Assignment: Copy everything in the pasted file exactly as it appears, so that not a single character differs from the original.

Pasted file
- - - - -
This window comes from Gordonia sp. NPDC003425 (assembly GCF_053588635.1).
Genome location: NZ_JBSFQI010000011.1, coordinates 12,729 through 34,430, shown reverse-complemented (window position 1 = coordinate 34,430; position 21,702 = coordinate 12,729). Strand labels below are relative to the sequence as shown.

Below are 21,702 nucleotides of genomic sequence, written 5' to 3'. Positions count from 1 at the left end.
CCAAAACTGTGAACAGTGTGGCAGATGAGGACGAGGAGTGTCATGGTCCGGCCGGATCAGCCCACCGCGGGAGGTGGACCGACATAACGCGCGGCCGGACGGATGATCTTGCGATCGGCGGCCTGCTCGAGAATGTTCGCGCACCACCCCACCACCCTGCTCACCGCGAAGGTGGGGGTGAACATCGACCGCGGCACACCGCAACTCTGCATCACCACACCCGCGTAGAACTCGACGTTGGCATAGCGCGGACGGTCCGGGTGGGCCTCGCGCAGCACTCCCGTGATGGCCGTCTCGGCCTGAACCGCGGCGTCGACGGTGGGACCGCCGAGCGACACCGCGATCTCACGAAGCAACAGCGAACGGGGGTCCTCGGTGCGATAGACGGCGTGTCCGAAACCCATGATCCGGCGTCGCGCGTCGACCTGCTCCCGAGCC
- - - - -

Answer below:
This window comes from Gordonia sp. NPDC003425 (assembly GCF_053588635.1).
Genome location: NZ_JBSFQI010000011.1, coordinates 12,729 through 34,430, shown reverse-complemented (window position 1 = coordinate 34,430; position 21,702 = coordinate 12,729). Strand labels below are relative to the sequence as shown.

Below are 21,702 nucleotides of genomic sequence, written 5' to 3'. Positions count from 1 at the left end.
CCAAAACTGTGAACAGTGTGGCAGATGAGGACGAGGAGTGTCATGGTCCGGCCGGATCAGCCCACCGCGGGAGGTGGACCGACATAACGCGCGGCCGGACGGATGATCTTGCGATCGGCGGCCTGCTCGAGAATGTTCGCGCACCACCCCACCACCCTGCTCACCGCGAAGGTGGGGGTGAACATCGACCGCGGCACACCGCAACTCTGCATCACCACACCCGCGTAGAACTCGACGTTGGCATAGCGCGGACGGTCCGGGTGGGCCTCGCGCAGCACTCCCGTGATGGCCGTCTCGGCCTGAACCGCGGCGTCGACGGTGGGACCGCCGAGCGACACCGCGATCTCACGAAGCAACAGCGAACGGGGGTCCTCGGTGCGATAGACGGCGTGTCCGAAACCCATGATCCGGCGTCGCGCGTCGACCTGCTCCCGAGCC